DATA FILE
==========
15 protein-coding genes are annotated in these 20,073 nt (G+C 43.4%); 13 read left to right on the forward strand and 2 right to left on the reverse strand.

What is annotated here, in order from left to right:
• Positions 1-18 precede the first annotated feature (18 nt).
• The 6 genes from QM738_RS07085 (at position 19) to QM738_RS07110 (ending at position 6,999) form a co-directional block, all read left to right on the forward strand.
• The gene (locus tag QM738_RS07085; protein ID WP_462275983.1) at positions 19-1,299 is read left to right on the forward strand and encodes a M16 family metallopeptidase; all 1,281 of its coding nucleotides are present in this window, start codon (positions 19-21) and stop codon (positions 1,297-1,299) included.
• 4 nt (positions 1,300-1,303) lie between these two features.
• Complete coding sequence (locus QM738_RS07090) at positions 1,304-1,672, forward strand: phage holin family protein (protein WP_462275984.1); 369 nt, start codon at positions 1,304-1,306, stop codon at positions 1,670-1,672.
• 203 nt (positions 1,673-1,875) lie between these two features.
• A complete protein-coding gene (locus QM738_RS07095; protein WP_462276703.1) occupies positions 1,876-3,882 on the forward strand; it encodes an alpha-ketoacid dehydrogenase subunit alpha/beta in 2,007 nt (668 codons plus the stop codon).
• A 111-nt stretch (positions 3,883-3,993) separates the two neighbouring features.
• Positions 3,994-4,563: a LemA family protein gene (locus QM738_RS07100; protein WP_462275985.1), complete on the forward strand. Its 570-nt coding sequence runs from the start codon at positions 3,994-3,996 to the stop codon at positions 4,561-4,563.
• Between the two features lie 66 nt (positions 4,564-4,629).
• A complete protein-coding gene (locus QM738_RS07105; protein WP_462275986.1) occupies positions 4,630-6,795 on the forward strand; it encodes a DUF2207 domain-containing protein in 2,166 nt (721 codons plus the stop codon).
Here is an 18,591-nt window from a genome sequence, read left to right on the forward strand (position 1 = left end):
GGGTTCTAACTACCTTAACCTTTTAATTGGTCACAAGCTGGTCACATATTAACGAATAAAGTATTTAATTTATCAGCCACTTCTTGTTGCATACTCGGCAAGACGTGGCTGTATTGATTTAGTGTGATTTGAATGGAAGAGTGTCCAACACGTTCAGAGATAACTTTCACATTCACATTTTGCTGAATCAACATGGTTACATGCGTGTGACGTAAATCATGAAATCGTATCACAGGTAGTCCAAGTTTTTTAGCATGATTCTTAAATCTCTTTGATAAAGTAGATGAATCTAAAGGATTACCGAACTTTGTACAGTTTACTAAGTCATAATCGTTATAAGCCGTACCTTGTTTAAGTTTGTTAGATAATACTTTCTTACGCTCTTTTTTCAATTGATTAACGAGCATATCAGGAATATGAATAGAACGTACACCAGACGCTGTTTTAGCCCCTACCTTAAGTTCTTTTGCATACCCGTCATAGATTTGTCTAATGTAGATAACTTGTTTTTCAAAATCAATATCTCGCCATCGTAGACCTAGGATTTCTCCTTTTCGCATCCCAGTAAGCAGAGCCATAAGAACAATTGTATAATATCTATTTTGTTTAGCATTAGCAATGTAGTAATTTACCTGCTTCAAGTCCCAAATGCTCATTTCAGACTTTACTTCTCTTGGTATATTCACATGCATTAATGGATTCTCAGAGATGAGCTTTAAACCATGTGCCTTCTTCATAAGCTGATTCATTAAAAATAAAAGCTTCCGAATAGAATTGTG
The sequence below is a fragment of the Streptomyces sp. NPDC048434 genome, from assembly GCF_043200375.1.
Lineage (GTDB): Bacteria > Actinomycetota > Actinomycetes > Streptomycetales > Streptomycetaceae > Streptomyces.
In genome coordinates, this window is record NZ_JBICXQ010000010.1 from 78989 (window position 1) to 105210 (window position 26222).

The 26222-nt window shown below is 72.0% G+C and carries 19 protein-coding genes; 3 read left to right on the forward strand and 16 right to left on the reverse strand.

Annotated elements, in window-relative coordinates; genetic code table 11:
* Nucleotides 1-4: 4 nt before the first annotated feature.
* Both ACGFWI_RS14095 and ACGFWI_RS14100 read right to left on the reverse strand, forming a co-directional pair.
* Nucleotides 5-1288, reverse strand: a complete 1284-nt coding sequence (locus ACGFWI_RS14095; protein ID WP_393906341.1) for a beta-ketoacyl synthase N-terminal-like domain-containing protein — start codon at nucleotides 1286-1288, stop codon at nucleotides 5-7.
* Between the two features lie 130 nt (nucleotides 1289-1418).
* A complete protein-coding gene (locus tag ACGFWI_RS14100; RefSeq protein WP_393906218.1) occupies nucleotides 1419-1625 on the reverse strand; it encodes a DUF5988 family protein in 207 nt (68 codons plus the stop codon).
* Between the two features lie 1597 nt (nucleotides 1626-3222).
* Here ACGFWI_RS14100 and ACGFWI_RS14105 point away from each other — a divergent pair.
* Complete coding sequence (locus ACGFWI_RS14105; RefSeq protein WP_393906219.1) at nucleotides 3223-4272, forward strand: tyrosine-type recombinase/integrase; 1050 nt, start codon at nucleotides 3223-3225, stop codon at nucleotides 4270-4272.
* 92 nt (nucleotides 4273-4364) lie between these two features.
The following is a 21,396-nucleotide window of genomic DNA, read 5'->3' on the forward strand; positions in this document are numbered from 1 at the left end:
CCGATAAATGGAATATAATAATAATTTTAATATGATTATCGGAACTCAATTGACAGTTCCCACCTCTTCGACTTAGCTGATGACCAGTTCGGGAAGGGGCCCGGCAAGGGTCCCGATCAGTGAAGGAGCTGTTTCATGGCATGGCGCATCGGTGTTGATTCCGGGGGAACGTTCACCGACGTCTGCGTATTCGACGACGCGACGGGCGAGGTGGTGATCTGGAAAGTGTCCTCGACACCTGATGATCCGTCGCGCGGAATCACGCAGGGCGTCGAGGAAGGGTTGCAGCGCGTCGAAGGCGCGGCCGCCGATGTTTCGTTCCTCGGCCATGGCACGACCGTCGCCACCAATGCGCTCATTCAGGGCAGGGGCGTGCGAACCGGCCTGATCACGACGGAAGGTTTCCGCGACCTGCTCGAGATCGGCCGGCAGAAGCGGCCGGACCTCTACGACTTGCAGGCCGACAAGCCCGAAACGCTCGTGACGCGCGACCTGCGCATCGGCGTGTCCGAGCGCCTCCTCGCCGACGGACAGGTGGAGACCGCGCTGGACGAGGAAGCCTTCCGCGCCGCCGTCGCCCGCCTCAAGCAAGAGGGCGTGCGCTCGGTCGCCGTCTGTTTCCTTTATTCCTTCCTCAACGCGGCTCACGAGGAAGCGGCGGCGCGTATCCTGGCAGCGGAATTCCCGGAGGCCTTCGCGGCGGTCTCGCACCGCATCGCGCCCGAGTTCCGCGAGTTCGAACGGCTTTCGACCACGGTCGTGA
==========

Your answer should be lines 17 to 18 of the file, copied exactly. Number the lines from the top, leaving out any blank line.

Lineage (GTDB): Bacteria > Actinomycetota > Actinomycetes > Streptomycetales > Streptomycetaceae > Streptomyces.
In genome coordinates, this window is record NZ_JBICXQ010000010.1 from 78989 (window position 1) to 105210 (window position 26222).